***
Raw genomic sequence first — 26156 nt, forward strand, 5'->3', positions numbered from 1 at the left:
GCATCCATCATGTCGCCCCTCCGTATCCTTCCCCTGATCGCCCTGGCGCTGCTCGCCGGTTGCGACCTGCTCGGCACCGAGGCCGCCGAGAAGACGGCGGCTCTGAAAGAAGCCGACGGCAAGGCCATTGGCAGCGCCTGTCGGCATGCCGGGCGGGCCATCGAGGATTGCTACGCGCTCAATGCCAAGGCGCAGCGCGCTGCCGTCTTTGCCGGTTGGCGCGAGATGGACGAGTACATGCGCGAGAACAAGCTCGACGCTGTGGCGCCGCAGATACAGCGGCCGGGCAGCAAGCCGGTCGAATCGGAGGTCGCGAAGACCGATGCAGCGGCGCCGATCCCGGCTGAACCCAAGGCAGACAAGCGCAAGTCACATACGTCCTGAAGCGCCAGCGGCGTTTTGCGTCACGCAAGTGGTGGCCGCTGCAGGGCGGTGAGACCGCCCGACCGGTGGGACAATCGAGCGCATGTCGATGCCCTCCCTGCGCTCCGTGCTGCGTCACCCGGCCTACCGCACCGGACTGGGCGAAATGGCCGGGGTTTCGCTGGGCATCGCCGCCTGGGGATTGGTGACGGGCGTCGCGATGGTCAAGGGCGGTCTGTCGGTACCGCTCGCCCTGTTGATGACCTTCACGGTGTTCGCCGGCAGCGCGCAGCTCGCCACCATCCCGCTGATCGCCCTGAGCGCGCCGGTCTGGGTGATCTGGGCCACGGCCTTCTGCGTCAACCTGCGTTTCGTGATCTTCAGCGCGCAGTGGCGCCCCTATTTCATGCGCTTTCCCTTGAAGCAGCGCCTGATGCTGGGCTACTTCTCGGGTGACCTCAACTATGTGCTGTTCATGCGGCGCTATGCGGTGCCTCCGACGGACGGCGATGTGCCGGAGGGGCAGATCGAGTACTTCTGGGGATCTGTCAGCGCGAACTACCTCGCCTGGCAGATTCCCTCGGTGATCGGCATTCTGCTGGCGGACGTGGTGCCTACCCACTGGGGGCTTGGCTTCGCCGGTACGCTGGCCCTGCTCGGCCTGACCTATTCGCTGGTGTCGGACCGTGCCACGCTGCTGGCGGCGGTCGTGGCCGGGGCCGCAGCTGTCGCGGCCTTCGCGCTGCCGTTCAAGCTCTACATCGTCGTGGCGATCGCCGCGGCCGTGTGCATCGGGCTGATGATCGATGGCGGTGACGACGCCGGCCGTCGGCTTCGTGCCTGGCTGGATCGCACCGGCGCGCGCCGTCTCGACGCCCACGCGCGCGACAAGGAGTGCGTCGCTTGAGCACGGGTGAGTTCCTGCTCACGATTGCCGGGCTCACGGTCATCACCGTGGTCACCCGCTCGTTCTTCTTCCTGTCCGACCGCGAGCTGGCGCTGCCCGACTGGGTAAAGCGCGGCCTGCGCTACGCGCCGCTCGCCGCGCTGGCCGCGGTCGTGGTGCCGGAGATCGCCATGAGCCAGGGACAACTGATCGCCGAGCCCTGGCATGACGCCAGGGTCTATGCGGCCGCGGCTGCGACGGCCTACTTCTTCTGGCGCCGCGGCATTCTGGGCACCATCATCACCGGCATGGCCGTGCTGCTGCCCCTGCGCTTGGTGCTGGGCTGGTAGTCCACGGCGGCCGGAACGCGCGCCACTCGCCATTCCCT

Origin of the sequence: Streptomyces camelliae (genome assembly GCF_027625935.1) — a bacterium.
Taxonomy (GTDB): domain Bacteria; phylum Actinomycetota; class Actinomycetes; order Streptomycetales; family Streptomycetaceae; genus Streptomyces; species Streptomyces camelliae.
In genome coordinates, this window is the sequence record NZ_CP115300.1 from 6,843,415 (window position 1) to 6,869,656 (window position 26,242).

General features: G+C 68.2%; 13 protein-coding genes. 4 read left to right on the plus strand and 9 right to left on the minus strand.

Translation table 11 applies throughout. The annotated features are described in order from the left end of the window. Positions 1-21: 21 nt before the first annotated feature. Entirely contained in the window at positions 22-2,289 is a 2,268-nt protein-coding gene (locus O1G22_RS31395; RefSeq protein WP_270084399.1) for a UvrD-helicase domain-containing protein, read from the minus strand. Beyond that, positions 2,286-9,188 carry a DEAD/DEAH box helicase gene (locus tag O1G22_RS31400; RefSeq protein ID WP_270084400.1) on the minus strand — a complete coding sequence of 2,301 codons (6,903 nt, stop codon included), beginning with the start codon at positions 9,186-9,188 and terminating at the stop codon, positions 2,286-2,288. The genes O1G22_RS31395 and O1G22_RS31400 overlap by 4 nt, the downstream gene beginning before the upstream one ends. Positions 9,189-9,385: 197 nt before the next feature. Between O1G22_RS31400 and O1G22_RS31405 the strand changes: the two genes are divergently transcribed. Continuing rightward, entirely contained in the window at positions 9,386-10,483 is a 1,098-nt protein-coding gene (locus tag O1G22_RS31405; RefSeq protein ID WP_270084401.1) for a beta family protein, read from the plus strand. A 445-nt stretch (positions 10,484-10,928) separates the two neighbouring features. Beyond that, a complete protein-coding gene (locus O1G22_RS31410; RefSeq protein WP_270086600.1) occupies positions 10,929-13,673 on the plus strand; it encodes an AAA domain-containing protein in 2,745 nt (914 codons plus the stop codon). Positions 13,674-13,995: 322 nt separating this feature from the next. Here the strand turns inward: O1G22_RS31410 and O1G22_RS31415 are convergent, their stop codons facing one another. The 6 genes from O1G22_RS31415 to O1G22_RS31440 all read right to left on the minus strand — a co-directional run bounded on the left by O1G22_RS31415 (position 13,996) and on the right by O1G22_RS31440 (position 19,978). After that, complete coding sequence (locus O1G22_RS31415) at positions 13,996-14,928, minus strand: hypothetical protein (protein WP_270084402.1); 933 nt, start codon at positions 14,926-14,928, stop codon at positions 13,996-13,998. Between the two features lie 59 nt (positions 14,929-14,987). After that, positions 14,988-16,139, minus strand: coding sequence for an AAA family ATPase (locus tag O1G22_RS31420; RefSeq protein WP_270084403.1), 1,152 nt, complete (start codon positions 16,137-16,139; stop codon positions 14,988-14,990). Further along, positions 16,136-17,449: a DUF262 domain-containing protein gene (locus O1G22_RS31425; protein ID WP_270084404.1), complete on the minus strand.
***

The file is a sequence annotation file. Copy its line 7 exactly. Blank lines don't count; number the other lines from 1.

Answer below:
Translation table 11 applies throughout. The annotated features are described in order from the left end of the window. Positions 1-21: 21 nt before the first annotated feature. Entirely contained in the window at positions 22-2,289 is a 2,268-nt protein-coding gene (locus O1G22_RS31395; RefSeq protein WP_270084399.1) for a UvrD-helicase domain-containing protein, read from the minus strand. Beyond that, positions 2,286-9,188 carry a DEAD/DEAH box helicase gene (locus tag O1G22_RS31400; RefSeq protein ID WP_270084400.1) on the minus strand — a complete coding sequence of 2,301 codons (6,903 nt, stop codon included), beginning with the start codon at positions 9,186-9,188 and terminating at the stop codon, positions 2,286-2,288. The genes O1G22_RS31395 and O1G22_RS31400 overlap by 4 nt, the downstream gene beginning before the upstream one ends. Positions 9,189-9,385: 197 nt before the next feature. Between O1G22_RS31400 and O1G22_RS31405 the strand changes: the two genes are divergently transcribed. Continuing rightward, entirely contained in the window at positions 9,386-10,483 is a 1,098-nt protein-coding gene (locus tag O1G22_RS31405; RefSeq protein ID WP_270084401.1) for a beta family protein, read from the plus strand. A 445-nt stretch (positions 10,484-10,928) separates the two neighbouring features. Beyond that, a complete protein-coding gene (locus O1G22_RS31410; RefSeq protein WP_270086600.1) occupies positions 10,929-13,673 on the plus strand; it encodes an AAA domain-containing protein in 2,745 nt (914 codons plus the stop codon). Positions 13,674-13,995: 322 nt separating this feature from the next. Here the strand turns inward: O1G22_RS31410 and O1G22_RS31415 are convergent, their stop codons facing one another. The 6 genes from O1G22_RS31415 to O1G22_RS31440 all read right to left on the minus strand — a co-directional run bounded on the left by O1G22_RS31415 (position 13,996) and on the right by O1G22_RS31440 (position 19,978). After that, complete coding sequence (locus O1G22_RS31415) at positions 13,996-14,928, minus strand: hypothetical protein (protein WP_270084402.1); 933 nt, start codon at positions 14,926-14,928, stop codon at positions 13,996-13,998. Between the two features lie 59 nt (positions 14,929-14,987). After that, positions 14,988-16,139, minus strand: coding sequence for an AAA family ATPase (locus tag O1G22_RS31420; RefSeq protein WP_270084403.1), 1,152 nt, complete (start codon positions 16,137-16,139; stop codon positions 14,988-14,990). Further along, positions 16,136-17,449: a DUF262 domain-containing protein gene (locus O1G22_RS31425; protein ID WP_270084404.1), complete on the minus strand.